A few weeks ago, I was nearly flattened by a case of strep throat. My whole body ached. My head felt like it was in a vice. It was not pretty. The kids knew Mommy was not right. And still, they cried for me to sing with them in the bathtub, read them bedtime stories in my usual dramatic fashion and act like my normal self.
This, I thought, is exactly how it feels to "hit the wall."
I knew from firsthand experience about the metaphorical wall because of the six marathons I've run over the years. It's that dreaded feeling that you just cannot take another step. That afternoon, I felt like I had hit mile 23. All I wanted to do was crawl into bed and wait it out until my husband got home.
But the clamoring for my attention did not subside and I couldn't bring myself to lock myself in my bedroom. After some deep breaths, I picked my head up off the dining room table and talked myself through it. I pictured what I would do as soon as my relief walked through the door and just pushed on, fever, chills and all.
I am not a great athlete. But I was raised by parents who thought playing sports was important. I grumbled about softball and swimming practice back then. And yet, nearly thirty years later, I constantly find myself putting the challenges I face as a mother into the context of athletics. The lessons I learned about follow-through, discipline, teamwork and determination all apply, especially when I'm feeling exhausted, defeated and frustrated. The mental techniques for goal setting, recovery and performance seem especially relevant, too.
Sports psychologists help athletes reach their potential by teaching them how to harness their mental grit. Top competitors follow a disciplined regimen to build strength and speed and rely on a team of coaches and nutritionists to keep them at their peak. Yet often in motherhood, we assume our responsibilities come with constant self-sacrifice. We go it alone, don't ask for help and put our needs aside. Instead of elevating the physical, mental and emotional demands of our care giving duties, we are dismissive about what it takes to get the job done. We slog through, promising ourselves that tomorrow we'll get more sleep, take time to meditate or stretch, or pack ourselves energy boosting snacks (while we're making lunch for everyone else).
Former professional triathlete Susanne Achtenhagen knows this conflict well.
"With Ironman there is a finish line. There are people all along the course cheering for you, feeding you, giving you water. If it gets dark, they give you glow sticks and if it gets too late or you get too tired, they pick you up in a van.....not so much in parenting," she says.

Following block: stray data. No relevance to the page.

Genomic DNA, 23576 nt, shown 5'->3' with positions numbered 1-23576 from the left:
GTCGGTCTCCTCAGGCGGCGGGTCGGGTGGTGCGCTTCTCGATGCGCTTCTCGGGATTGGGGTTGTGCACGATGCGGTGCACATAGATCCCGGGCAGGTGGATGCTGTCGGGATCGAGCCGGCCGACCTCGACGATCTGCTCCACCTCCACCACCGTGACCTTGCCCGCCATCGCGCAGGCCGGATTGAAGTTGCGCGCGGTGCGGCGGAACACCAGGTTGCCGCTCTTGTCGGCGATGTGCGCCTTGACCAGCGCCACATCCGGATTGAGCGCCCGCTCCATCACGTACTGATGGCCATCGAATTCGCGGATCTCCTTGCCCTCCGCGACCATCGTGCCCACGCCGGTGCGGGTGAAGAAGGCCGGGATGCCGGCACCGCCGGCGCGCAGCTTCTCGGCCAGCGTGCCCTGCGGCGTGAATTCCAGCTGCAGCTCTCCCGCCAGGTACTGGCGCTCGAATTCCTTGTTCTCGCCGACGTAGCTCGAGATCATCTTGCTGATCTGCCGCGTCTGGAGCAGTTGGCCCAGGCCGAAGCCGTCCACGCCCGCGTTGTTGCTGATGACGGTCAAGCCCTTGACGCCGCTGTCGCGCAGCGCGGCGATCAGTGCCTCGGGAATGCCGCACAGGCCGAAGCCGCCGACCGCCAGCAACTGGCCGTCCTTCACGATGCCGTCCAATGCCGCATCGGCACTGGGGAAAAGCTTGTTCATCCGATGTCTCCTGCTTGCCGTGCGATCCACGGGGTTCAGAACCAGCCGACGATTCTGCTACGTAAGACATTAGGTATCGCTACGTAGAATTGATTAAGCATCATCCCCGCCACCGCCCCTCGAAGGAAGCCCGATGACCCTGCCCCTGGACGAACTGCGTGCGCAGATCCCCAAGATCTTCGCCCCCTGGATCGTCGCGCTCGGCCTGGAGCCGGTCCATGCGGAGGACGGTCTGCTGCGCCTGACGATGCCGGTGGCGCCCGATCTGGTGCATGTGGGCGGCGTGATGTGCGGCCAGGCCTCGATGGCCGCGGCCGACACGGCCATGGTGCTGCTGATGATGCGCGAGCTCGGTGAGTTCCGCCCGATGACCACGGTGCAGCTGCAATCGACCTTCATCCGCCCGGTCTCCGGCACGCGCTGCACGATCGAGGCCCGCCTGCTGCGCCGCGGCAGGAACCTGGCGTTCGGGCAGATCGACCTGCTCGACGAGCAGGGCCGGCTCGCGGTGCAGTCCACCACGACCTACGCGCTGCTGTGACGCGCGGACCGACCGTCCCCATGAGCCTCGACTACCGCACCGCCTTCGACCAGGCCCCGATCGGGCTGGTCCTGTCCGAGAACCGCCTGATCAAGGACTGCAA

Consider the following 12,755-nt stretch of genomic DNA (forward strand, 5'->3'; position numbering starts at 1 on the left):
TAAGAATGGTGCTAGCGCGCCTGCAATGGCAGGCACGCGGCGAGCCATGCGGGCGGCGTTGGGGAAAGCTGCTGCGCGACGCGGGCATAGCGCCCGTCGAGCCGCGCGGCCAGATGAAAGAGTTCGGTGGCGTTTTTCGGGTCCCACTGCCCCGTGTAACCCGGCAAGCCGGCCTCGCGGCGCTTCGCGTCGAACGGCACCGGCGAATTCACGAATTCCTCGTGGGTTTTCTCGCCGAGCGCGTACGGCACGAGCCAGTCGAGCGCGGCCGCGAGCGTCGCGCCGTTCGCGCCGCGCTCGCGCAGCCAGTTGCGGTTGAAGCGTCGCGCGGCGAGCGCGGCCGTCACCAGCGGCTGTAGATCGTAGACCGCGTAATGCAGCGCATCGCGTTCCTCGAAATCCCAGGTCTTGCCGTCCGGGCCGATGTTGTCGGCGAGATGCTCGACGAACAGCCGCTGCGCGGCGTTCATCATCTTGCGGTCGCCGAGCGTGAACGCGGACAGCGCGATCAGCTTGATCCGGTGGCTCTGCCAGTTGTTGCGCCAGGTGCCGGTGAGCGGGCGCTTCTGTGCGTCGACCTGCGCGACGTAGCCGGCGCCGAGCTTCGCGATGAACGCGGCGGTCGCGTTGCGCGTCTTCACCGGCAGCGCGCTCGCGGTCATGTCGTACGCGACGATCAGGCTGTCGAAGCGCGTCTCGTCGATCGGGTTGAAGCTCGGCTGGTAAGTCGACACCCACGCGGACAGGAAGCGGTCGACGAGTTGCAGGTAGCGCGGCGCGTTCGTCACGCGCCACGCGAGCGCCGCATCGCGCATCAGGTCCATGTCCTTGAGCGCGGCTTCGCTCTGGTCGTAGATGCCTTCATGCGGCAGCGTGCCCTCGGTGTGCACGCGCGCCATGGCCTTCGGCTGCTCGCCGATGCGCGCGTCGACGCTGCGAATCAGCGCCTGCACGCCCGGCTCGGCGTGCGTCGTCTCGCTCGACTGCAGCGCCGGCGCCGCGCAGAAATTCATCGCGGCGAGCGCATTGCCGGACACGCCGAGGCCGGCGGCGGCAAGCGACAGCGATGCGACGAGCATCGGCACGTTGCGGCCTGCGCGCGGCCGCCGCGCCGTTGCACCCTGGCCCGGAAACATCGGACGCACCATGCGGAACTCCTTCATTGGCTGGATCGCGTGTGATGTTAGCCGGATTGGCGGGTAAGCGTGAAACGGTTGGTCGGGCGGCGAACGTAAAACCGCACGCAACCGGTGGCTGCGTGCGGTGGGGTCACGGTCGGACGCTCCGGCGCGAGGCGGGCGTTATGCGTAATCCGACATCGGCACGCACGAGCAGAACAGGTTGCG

Why does it have to be that way? What if mothers and caregivers in general, regarded their roles and responsibilities as an athletic endeavor - respecting the distance traveled in the course of the day in the same way an athlete honors the training and self-care that comes with successful performance?
In my Psychology Today blog, I will explore how tools from the world of competition can work for parents. I will share advice and tips from sports psychology researchers, elite athletes and their coaches to help keep you (and me) in top mental and physical shape, from visualization to breathing techniques to rest to nutrition.
Thanks to Title IX, which will mark its fortieth birthday in 2012, I'm one of a generation of women who played sports while growing up. We know what it's like to rely on a team, to taper down before for a swim meet, to carbo-load before a cross-country race. There are countless mom-athletes who are applying what they learned on the playing field during those formative years to how they approach parenting. And I will share their stories with you, too. Moms like 33-year-old Lucienne Pappon, a competitive figure skater in her youth who went on to row for the Division 1 UNC-Chapel Hill crew team, says managing motherhood like an athlete is instinctive.
"For me, the athlete mentality just allows me to roll with the punches a bit more. Like in training, some days you have a bad day and some days you surprise even yourself. Truth is, you can't control everything, so the key is to just show up and do your best," says Pappon who is pregnant with her second child and has also played hockey for the Los Angeles Lady Kings.
Most days, doing your best is what being a mom is all about. It's a 24/7 commitment we keep up whether we're sleep deprived or sick, whether we're working late or stretched thin by everything else in our busy lives. Going the distance isn't easy. But for me, it's been the most gratifying journey I've ever experienced. I know I'll never be able to bike like Lance Armstrong, swim like Dara Torres or sprint like Usain Bolt. Yet, as a mother, I am running my own marathon each and every day and I'm looking to champions for some inspiration and winning tips to help keep my head in the game.